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Why you should head to Obertauern, Austria’s snowiest ski resort

Simon Calder’s Travel

During winter 2022/23, the news was full of horror stories about a lack of snow in winter sports destinations. In fact, it was mostly lower resorts in the north-west Alps affected, with most ski areas in the rest of the Alps (and Dolomites and Pyrenees) open as normal, despite the mild weather.

One resort had a particular reason to be cheerful. Obertauern, situated in the Radstädter Tauern mountain range in Salzburgerland, was one of the few ski areas in Austria that last Christmas had a plentiful helping of snow, not just on the pistes, but off them too. It’s not surprising, as it has also been named the snowiest non-glacier resort in Austria, with such an abundance that it opened on 24 November and will close on 1 May.

If I’d been anxious about snow, my arrival at the ski-in, ski-out village in mid-December immediately reassured me. Looking out the hotel’s lower windows, all I could see was layer upon layer of snow piled up like neatly folded blankets against the glass.

On the first lift up, the windblown layers of snow beneath me looked like a profusion of contour lines on a map. And on the subject of contour lines, it is because this 1,700m-high village, with its pistes discreetly landscaped into the pine-flecked mountainside, is the first obstacle for storms arriving from both north and south that it scarcely ever misses a snowfall.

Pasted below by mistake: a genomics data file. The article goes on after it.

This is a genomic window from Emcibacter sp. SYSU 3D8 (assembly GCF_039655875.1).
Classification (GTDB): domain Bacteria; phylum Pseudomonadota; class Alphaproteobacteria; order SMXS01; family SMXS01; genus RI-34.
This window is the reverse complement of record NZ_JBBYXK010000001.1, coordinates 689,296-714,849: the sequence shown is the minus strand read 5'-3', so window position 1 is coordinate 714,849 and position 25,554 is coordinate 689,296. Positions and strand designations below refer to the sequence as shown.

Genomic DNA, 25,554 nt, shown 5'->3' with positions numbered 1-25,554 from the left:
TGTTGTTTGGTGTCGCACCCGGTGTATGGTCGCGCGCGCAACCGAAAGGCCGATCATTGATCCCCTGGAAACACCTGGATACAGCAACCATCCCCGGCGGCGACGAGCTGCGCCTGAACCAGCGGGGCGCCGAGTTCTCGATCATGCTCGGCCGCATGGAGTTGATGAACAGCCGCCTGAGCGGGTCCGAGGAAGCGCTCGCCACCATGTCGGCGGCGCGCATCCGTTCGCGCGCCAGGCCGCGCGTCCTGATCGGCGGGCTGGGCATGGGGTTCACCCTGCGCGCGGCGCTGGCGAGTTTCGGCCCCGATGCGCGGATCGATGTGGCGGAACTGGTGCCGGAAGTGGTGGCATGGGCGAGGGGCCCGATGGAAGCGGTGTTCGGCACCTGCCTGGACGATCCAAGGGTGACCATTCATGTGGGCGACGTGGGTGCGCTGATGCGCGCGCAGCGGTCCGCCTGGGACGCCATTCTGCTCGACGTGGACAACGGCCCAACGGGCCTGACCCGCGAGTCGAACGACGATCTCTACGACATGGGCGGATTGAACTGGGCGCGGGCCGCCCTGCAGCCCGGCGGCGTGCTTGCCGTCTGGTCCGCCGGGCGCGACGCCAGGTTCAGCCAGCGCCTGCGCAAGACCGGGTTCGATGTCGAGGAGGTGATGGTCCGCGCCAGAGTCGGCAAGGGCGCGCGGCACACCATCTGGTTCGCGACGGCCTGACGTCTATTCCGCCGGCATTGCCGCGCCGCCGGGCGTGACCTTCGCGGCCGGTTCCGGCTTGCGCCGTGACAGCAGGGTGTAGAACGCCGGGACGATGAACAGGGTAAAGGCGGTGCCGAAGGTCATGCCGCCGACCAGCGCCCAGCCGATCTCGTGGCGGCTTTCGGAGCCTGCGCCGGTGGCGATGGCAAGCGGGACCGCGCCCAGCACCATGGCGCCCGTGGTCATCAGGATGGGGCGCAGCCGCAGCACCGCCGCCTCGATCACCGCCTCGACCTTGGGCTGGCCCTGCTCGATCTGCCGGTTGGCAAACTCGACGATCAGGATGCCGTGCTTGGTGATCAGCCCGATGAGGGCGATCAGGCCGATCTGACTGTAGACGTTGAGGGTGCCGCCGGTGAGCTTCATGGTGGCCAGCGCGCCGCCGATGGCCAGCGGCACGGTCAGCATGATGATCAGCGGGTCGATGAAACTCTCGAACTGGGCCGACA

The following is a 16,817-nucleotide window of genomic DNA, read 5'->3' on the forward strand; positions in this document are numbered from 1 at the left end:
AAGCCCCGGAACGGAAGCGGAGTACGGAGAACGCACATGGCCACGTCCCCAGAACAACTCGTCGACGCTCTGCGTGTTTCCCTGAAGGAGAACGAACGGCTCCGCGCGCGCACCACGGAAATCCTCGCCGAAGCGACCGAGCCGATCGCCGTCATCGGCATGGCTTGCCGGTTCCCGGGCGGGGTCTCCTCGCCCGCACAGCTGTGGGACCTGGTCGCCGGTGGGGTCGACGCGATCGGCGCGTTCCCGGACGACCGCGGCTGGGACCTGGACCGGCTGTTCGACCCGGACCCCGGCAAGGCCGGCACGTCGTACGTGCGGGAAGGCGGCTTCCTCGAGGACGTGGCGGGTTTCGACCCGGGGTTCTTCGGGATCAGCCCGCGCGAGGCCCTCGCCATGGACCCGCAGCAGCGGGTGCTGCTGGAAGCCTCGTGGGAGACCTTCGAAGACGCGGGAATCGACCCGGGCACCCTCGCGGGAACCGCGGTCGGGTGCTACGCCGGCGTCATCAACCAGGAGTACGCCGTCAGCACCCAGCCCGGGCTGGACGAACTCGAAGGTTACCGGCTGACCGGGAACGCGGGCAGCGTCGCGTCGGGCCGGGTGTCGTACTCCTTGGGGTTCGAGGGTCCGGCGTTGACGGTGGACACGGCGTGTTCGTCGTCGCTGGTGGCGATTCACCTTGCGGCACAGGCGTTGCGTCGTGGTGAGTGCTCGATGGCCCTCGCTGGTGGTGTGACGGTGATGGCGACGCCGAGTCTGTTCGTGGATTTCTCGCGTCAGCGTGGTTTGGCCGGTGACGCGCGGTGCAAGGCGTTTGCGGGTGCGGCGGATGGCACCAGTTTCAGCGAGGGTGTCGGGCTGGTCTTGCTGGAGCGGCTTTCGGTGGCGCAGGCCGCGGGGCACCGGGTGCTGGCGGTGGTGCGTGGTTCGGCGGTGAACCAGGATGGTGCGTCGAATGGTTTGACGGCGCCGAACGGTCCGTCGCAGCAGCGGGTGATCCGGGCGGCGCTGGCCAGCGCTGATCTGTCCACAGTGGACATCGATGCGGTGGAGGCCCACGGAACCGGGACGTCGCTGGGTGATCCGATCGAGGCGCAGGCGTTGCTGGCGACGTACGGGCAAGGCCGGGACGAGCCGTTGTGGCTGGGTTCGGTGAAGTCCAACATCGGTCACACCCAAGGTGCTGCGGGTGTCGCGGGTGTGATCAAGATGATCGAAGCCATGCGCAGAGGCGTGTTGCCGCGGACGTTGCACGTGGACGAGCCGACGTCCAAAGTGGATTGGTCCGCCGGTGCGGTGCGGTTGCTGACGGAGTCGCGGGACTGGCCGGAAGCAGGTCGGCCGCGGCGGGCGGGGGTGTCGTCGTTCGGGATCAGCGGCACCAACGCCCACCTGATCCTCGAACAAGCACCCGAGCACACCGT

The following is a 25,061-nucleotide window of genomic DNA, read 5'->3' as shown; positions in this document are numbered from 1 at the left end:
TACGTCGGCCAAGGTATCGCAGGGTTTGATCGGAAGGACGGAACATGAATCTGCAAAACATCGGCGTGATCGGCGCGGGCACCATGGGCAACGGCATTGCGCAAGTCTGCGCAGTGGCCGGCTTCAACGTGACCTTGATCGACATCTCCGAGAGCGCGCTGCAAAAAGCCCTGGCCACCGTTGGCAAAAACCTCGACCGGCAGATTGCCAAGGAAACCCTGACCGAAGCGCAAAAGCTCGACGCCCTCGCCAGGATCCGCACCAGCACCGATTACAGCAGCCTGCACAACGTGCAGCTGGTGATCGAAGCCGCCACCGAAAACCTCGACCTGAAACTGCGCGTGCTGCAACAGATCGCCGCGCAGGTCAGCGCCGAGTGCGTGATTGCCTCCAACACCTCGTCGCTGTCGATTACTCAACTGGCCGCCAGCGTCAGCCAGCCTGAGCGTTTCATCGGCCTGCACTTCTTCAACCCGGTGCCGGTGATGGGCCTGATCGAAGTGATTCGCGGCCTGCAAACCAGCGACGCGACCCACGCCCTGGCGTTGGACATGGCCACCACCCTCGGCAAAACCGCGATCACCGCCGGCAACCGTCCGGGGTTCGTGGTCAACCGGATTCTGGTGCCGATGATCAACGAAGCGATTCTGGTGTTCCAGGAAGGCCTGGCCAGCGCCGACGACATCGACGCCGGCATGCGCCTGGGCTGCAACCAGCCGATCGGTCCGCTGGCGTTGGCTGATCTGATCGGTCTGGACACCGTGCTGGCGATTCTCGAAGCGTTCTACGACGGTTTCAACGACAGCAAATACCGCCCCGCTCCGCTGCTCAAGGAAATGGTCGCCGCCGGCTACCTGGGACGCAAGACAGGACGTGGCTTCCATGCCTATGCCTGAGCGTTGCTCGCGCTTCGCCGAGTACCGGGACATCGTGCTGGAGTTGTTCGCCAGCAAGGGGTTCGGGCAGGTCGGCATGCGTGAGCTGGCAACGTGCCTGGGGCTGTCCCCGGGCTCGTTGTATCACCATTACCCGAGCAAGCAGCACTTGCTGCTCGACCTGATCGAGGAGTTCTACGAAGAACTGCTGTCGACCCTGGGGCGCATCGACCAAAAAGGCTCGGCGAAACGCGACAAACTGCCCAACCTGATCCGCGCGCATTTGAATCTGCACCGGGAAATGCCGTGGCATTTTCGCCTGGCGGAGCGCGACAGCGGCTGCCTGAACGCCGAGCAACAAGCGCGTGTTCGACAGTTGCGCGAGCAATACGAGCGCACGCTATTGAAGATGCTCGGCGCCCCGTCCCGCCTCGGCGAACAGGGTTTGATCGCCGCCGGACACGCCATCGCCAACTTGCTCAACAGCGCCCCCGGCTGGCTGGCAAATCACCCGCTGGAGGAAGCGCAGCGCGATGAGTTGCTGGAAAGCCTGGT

Obertauern is situated in the Radstädter Tauern mountain range in Salzburgerland

(Obertauern tourism)

That’s tough news for the drivers of piste grooming machines. Clicking on my skis, I concluded they had gone on strike, as the snow was piled high in soft moguls.

Not a bit of it, I was told. Fresh snow is less dense than the artificial stuff, so a large fall gets cut up quickly by skiers and snowboarders, and takes longer to be compacted into the corduroy carpets that we often see.

So, given all that snow, is Obertauern also Europe’s snowiest resort? We don’t know – the Austrians are the only country who have kept more than a century of snow depth data. Over a coffee, I asked Mario Siedler, head of the local tourist board, why.

Read more on off-piste skiing in Val Thorens

For more than a hundred years, villagers kept records to work out when it would be safe avalanche-wise to venture back into the valley and to work out how to make their food last until then, he told me.

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